Journey Deep began as an online journal, a way to chronicle two years of living and traveling in Russia and Poland. It continues to function as my personal blog, a space for me to reflect on place, culture and my experiences. It’s a forum for me to continue traveling, exploring and sharing the world around me, with the ultimate goal of gaining a deeper understanding of my surroundings, my relationships and myself.
“Local” is the trending buzzword of the day, particularly in the D.C. area. Restaurants built on the premise of sourcing locally; local food festivals; local wine movements; and events like Small Business Saturday. Even local music proponents are hopping on board. Such hyper-focused emphasis on buying local products and living, breathing and embodying a local identity (more…)
My feature in the November issue of Northern Virginia Magazine was the most atypical piece I’ve—ever—written. When I first got the assignment, I went into it thinking it had nothing to do with culture and place, the two main topics I always seem to find myself crashing into, head-first. I was wrong. (more…)
There is a very beaten path in Harpers Ferry. Particularly in the fall, when the leaves in the low-lying mountains turn to gold and the small West Virginia town—the perfect distance for a D.C. day trip—makes its last call for outdoor sports before winter. In a town of under 300 people, it’s hard to (more…)
1. Lavender is farmed.
In fact, there are well over 100 lavender farms across the United States. Though most tend to be concentrated on the west coast, it’s a slowly growing agro-industry.
“We started with 36 trees.” David Weinschel tugged at the nearest overhanging branch, ripe with apples, and handed it to me. “Now we are close to 100.”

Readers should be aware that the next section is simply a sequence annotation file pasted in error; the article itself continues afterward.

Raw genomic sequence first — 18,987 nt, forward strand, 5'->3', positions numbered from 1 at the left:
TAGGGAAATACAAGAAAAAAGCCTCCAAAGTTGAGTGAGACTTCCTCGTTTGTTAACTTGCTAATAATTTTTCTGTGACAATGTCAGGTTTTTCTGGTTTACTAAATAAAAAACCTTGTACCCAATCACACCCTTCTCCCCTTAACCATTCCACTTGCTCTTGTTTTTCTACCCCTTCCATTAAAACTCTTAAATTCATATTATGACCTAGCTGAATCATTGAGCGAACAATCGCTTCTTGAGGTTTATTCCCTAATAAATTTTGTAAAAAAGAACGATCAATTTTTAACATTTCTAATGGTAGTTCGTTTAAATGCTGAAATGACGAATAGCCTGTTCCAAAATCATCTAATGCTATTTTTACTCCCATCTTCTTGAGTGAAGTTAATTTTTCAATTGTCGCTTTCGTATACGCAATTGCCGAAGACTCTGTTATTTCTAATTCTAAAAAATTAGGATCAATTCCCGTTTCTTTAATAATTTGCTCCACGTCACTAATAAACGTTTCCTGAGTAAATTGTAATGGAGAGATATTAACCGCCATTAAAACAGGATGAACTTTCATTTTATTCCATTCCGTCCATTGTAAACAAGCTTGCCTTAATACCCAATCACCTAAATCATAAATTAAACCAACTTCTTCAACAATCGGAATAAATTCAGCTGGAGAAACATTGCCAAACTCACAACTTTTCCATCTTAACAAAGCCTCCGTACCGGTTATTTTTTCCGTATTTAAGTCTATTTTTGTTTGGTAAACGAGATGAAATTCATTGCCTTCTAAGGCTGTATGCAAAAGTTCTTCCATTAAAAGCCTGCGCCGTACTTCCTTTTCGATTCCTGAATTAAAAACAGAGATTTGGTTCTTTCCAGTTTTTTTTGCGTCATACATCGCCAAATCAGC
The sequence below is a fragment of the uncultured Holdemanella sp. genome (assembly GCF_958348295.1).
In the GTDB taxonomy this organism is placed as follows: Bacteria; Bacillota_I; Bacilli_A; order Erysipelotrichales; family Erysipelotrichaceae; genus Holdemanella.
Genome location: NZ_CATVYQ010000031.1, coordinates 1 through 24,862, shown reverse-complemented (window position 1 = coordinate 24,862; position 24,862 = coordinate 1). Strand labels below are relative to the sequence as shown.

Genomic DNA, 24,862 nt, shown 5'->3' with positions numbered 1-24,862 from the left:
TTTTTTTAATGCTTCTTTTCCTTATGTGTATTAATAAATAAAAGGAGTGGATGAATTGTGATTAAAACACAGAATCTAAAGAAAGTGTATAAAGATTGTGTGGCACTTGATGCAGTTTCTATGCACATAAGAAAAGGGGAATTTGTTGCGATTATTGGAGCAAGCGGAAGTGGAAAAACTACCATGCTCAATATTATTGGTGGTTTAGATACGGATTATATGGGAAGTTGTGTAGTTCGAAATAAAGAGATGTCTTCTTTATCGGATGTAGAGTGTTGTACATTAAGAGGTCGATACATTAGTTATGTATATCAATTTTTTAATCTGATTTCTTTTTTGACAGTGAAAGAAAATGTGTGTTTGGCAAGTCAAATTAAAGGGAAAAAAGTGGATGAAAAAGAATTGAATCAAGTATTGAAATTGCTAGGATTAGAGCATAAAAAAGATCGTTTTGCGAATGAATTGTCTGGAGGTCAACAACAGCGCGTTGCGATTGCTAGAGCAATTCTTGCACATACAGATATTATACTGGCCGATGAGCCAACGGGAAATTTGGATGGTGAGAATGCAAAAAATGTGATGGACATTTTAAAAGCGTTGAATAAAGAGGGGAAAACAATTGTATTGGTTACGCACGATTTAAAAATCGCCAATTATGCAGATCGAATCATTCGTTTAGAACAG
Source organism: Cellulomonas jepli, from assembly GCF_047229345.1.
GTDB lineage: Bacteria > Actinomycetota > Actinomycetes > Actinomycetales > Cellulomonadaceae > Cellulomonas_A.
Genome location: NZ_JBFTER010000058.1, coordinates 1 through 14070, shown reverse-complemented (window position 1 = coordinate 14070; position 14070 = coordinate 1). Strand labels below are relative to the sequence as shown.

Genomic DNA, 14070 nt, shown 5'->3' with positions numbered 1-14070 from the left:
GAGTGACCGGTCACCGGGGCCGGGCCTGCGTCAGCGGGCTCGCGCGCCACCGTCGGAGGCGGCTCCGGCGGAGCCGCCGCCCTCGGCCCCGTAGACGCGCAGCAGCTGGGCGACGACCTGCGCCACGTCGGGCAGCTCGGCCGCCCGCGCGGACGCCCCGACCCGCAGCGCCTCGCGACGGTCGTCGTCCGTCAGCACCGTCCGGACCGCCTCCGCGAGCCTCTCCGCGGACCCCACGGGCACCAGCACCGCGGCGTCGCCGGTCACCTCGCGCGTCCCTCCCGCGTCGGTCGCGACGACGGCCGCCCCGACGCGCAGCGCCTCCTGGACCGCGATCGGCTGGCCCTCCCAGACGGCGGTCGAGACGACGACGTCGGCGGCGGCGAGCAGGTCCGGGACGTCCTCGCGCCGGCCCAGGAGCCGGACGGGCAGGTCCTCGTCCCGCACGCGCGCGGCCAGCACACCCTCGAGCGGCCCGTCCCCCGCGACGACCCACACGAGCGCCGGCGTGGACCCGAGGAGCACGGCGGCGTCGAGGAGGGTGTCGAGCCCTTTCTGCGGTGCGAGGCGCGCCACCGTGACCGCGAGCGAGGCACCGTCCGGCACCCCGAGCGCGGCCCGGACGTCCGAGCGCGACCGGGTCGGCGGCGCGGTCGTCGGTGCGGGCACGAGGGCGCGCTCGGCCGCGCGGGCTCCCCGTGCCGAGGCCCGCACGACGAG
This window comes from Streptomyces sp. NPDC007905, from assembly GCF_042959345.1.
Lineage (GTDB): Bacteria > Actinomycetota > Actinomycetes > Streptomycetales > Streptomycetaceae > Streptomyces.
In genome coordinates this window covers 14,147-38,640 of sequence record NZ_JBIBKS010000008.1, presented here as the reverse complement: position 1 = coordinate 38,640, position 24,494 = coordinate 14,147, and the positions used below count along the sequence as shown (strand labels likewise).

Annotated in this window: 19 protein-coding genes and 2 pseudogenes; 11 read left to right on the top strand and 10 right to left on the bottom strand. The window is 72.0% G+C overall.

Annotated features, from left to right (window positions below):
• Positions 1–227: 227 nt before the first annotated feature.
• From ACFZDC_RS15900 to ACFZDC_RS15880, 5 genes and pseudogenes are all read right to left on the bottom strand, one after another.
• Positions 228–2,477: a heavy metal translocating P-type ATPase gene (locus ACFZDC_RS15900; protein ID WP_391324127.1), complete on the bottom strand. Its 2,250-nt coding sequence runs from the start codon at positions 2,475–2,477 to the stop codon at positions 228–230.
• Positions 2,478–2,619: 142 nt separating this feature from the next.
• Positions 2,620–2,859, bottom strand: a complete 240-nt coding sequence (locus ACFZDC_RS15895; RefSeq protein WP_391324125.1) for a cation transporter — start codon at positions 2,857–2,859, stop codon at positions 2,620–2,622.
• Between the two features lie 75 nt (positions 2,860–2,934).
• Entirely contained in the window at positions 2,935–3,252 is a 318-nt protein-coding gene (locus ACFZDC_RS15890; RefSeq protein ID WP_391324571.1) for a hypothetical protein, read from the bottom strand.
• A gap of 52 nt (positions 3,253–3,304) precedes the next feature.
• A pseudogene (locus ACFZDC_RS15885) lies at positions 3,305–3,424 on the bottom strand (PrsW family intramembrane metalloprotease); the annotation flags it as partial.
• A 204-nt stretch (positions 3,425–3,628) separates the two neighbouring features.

Though 100 apple trees sounded like a lot to me, the amount of actual space (and fruit-yielding potential) the orchard takes up on its 50-acre property is pretty minuscule, relatively. But it’s (more…)
Last weekend I attended Northern Virginia’s annual Korean festival. Located in Centreville, VA, the city’s population of approximately 71,000 topped out in last year’s census with a 25% (and growing) Asian demographic, many of whom are Korean. That’s not to mention Fairfax County, where Centreville is located; the Asian population there is nearly 20%. (more…)
The 2012 Capital Fringe Festival, DC’s major open-access contemporary arts festival, has been underway since July 12. I recently had the chance to speak with composer Michael Oberhauser about his trio of miniature operas premiering at this year’s festival and about his new arts collective (more…)
1. There are no horses on Chincoteague.
No wild ones, anyway. Contrary to the connections perpetrated in the minds of thousands of pre-teen girls across the last 6 decades, the title of Marguerite Henry’s popular novel “Misty of Chincoteague” is a bit of a misnomer. It really should be “Misty of Assateague”. (more…)
The temperature was close to 100 degrees. It was probably even hotter on stage. I shifted, the backs of my thighs peeling off the seat of the metallic folding chair, which had been baking in the afternoon sun. The audience around me fidgeted, fanning themselves with the program.
Once the music started, though, I stopped noticing the extreme heat. It took me a few (more…)
Like trends in fashion, music, architecture and art, business trends come and go, and are great tools to connect the past to the present. One of my favorite things to do in a new city is to walk through its historical district, to see how old spaces have been converted into something new. The current uses of the sites illuminate popular trends today, while the spaces (more…)